Ride Along 2 review by Mark McPherson - Cinema Paradiso
I give Kevin Hart too much credit. I want him to be the comedic talent that warrants his myriad of buddy pictures. But when he starts starring in sequels to his lackluster buddy comedies, it’s clear that he’s either struggling or just doesn’t care about progressing in his career. The first Ride Along movie was a success in box office only, banking on the pairing of Ice Cube and Kevin Hart. Ride Along 2 strives to be nothing more than another easy repeat of that success. It doesn’t strive past its predictable formula of the serious and goofy cop. Why would it? Why bother risking all that money in the fertile time of January films to actually make a decent comedy?
The plot is a bore of cop comedy. An evil crime lord by the name of Antonio Pope (Benjamin Bratt) is selling drugs, corrupting officials, hacking into systems, etc. You know, the usual bad guy antics. He doesn’t exactly have anything interesting to say or do outside of giving Cube and Hart something to do. Bratt must not have gotten the memo that this is supposed to be a comedy the way he plays the role too straight and bland. The cold opening features his character ordering the brutal murder of a man that he delights in watching from afar. If it weren’t for the inclusion Ken Jeong as the dorky hacker to that scene, you’d swear you were watching a more serious action picture. But then the babbling of Hart’s Ben and the sneering of Cube’s James let us know that this is supposed to be a comedy.
There’s a tiring nature in how the actors and the script struggle for laughs at every turn. When a suspect flees from a scene, Kevin Hart shouts to his partner that it’s a foot chase. Ice Cube sneers and states that you don’t have to say it’s a foot chase when there’s a foot chase. It’s also not that funny to point out not to say a foot chase when a foot chase occurs. When Kevin Hart and Ken Jeong find themselves combining forces to take down Antonio, their pre-game chat involves them discussing the best Star Wars movie. The second the dialogue begins, I have already set my watch to what will happen: one will say The Empire Strikes Back, the other will say Return of the Jedi and an argument about Ewoks will break out. Sure enough, it was right on schedule with no unexpected laughs or cleverness to the dialogue.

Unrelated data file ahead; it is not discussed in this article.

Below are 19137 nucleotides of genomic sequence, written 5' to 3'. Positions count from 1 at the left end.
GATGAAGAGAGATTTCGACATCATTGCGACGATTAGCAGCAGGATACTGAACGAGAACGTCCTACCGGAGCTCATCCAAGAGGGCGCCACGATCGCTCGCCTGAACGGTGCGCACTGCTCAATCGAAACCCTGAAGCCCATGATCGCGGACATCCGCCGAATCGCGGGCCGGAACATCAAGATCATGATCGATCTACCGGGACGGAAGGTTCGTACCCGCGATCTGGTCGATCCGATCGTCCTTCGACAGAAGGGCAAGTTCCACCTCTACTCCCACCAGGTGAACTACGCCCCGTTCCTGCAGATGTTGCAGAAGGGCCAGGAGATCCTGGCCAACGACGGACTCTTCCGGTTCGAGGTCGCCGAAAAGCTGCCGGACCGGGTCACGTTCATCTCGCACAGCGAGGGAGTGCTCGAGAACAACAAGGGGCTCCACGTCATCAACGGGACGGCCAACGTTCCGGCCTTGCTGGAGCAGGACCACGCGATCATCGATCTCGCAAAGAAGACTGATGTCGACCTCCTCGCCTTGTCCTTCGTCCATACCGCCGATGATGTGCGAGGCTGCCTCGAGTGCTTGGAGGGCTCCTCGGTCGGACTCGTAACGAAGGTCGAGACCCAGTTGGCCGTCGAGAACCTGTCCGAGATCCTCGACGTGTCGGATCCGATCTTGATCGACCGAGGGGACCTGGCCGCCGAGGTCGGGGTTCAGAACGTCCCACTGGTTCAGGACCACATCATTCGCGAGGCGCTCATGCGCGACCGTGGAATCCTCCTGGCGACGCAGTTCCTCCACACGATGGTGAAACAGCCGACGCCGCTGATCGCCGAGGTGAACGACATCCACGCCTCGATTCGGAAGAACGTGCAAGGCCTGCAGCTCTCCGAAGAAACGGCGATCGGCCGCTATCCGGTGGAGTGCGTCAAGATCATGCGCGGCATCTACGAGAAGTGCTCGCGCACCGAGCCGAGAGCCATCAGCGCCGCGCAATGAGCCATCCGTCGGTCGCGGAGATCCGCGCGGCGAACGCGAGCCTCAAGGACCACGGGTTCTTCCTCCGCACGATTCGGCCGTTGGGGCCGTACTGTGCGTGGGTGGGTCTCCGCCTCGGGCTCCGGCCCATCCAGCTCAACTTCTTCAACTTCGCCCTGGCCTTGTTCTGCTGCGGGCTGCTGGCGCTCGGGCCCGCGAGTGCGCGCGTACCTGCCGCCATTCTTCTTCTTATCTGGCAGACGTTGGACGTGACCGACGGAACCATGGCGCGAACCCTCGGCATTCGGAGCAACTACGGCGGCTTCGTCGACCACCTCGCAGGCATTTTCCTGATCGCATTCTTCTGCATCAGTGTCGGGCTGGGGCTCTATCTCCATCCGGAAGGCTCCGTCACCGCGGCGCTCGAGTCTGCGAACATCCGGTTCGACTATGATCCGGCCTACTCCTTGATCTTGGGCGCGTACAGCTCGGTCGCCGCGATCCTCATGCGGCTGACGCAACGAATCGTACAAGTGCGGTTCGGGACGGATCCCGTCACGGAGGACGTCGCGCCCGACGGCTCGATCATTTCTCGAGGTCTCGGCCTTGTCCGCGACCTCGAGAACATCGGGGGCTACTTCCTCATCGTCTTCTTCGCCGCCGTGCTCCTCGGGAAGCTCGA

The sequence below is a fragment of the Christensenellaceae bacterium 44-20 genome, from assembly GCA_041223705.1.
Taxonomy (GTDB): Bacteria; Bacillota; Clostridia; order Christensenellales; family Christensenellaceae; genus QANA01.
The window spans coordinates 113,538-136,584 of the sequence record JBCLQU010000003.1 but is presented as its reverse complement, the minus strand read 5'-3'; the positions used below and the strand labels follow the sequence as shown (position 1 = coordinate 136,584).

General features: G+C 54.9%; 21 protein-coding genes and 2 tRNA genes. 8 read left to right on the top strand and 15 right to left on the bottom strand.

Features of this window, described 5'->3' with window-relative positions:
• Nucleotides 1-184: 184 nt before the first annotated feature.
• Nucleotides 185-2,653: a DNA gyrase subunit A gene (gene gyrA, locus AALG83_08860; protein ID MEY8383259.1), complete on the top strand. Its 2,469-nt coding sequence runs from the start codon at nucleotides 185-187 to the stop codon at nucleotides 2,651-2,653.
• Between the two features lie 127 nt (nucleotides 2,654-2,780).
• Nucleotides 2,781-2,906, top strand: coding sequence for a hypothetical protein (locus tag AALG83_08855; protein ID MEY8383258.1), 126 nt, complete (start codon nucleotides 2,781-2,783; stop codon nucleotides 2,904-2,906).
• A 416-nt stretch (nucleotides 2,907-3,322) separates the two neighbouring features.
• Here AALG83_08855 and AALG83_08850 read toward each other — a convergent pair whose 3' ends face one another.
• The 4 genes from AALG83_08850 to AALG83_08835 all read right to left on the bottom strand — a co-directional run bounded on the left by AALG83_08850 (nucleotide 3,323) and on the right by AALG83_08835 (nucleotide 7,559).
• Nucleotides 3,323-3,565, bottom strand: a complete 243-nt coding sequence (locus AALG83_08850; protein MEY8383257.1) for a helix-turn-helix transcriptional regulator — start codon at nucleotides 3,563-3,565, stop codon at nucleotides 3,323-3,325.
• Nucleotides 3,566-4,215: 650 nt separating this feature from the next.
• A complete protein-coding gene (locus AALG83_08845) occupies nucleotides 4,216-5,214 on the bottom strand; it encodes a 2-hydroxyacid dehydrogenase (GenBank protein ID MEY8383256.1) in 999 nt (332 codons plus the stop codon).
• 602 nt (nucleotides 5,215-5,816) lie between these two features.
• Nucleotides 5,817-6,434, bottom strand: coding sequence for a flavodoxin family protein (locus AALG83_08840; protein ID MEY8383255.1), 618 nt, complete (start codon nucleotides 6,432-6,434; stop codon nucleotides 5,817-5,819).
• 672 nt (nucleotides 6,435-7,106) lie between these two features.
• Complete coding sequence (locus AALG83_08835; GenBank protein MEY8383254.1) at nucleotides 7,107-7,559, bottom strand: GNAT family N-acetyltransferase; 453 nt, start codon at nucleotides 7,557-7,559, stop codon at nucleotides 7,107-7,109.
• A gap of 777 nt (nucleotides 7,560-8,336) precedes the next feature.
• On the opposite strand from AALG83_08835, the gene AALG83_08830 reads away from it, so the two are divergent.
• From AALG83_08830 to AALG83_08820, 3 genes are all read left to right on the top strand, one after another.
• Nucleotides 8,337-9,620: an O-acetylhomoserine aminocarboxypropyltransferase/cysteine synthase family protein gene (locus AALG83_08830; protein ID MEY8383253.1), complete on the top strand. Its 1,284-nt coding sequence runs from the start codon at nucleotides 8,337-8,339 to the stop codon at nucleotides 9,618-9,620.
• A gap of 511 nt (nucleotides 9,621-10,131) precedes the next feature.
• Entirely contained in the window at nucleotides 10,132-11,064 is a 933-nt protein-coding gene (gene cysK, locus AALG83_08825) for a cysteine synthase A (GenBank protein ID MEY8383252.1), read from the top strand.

The rest of movie plays out just as predictably. There’s a double cross here, a car chase there and handful of gunfights with a big explosion to cap it all off. The subplot of Ben’s wedding does nothing and the addition of Olivia Munn as the female muscle adds very little if anything. Everything just proceeds accordingly as per cliche buddy cop formula. Even Hart and Cube seem rather passive in these roles of lame writing that should be damned to satire by now. The only surprising moment in any of this is when Kevin Hart becomes a fantastic driver thanks to his Grand Theft Auto video game experience. His vision shifts to that of a video game, envisioning everything from the cars to Ice Cube as cheaply rendered video game graphics. What could have been a decently humorous concept is ruined by the lackluster rendering of video games. The fact that it looks as ugly as it does is yet another piece of evidence that the filmmakers just don’t care.
The best I can say about Ride Along 2 is that it never offended and was mercifully under two hours. It’s as simple as you’d expect, fulfilling the bare minimum of buddy cop comedies. Predicting the outcome so early on allows the viewer to think about the rest of the day: what you’ll have for dinner, if your car needs gas and what movie you’ll watch later to forget about this one.